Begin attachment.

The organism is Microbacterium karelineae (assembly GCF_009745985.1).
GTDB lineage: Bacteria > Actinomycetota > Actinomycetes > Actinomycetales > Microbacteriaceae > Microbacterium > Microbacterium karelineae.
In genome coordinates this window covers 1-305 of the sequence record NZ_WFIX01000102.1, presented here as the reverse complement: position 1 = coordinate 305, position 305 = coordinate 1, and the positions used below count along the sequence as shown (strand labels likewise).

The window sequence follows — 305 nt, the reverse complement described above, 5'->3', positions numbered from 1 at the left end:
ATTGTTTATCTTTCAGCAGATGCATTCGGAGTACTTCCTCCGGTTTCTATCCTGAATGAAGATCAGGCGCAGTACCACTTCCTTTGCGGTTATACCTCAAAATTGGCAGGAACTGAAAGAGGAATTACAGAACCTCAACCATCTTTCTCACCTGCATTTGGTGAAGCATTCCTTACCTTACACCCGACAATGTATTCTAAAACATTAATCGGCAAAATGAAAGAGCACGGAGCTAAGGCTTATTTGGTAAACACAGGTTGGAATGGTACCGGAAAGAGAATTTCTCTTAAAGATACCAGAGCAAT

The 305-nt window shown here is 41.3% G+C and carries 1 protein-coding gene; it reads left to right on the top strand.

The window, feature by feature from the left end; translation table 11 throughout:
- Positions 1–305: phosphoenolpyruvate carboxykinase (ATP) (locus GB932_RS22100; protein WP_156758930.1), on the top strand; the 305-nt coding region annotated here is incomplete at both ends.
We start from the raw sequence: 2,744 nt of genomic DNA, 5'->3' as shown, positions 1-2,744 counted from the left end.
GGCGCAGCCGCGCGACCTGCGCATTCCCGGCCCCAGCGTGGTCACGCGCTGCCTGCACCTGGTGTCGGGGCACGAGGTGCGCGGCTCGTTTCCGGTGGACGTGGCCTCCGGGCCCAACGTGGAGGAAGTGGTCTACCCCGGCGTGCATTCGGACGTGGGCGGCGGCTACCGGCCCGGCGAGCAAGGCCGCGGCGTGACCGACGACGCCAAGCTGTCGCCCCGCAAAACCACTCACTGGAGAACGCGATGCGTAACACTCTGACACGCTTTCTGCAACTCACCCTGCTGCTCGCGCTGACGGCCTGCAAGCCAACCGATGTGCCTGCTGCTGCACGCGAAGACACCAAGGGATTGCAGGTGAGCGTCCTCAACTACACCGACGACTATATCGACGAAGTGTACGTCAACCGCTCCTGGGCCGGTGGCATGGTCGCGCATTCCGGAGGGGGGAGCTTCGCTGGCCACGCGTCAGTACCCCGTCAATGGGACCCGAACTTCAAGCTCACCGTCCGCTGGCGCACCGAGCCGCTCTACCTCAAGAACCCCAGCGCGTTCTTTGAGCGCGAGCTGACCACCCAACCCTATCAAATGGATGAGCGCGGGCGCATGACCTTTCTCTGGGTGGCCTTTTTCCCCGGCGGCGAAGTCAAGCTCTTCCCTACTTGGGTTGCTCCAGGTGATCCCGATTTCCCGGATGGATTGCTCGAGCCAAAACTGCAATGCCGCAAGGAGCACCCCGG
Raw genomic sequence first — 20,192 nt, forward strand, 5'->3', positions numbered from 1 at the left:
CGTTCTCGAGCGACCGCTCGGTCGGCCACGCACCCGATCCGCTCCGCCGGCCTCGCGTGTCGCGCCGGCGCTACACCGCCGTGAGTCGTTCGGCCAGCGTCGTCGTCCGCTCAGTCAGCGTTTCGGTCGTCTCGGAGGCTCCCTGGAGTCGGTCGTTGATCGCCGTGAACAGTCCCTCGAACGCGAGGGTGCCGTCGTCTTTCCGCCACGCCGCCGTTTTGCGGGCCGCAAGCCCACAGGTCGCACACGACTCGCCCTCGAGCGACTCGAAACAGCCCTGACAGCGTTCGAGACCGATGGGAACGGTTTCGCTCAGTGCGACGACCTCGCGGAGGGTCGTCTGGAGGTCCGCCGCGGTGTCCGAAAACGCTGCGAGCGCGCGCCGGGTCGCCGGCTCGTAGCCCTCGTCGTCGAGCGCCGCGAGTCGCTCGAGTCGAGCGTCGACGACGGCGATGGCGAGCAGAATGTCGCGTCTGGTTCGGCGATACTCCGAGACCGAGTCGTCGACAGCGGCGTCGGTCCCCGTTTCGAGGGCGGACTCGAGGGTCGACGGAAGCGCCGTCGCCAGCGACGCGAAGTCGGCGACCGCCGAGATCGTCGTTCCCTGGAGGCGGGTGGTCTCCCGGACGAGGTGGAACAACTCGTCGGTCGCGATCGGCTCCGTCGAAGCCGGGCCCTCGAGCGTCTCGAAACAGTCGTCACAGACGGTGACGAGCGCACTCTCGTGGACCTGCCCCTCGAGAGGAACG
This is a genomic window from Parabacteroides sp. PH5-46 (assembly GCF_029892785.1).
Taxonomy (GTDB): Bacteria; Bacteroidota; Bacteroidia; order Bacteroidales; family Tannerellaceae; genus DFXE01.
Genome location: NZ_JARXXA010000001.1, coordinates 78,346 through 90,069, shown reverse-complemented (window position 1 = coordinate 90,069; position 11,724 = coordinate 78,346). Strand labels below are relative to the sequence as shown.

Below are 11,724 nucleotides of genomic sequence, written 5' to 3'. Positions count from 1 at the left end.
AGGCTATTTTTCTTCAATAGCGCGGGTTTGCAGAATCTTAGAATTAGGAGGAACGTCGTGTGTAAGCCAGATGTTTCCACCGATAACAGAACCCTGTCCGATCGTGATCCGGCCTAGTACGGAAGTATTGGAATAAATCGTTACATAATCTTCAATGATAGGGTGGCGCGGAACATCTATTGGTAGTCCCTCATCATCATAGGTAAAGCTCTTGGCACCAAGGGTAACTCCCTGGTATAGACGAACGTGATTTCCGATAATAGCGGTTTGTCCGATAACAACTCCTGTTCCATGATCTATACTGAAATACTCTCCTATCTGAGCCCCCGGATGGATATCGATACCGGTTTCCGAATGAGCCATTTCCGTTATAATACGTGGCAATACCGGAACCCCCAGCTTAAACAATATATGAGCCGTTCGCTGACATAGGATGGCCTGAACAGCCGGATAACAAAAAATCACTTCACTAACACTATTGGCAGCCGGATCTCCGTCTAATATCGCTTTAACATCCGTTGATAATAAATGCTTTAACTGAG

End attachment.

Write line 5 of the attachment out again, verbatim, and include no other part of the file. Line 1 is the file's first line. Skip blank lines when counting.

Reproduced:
ATTGTTTATCTTTCAGCAGATGCATTCGGAGTACTTCCTCCGGTTTCTATCCTGAATGAAGATCAGGCGCAGTACCACTTCCTTTGCGGTTATACCTCAAAATTGGCAGGAACTGAAAGAGGAATTACAGAACCTCAACCATCTTTCTCACCTGCATTTGGTGAAGCATTCCTTACCTTACACCCGACAATGTATTCTAAAACATTAATCGGCAAAATGAAAGAGCACGGAGCTAAGGCTTATTTGGTAAACACAGGTTGGAATGGTACCGGAAAGAGAATTTCTCTTAAAGATACCAGAGCAAT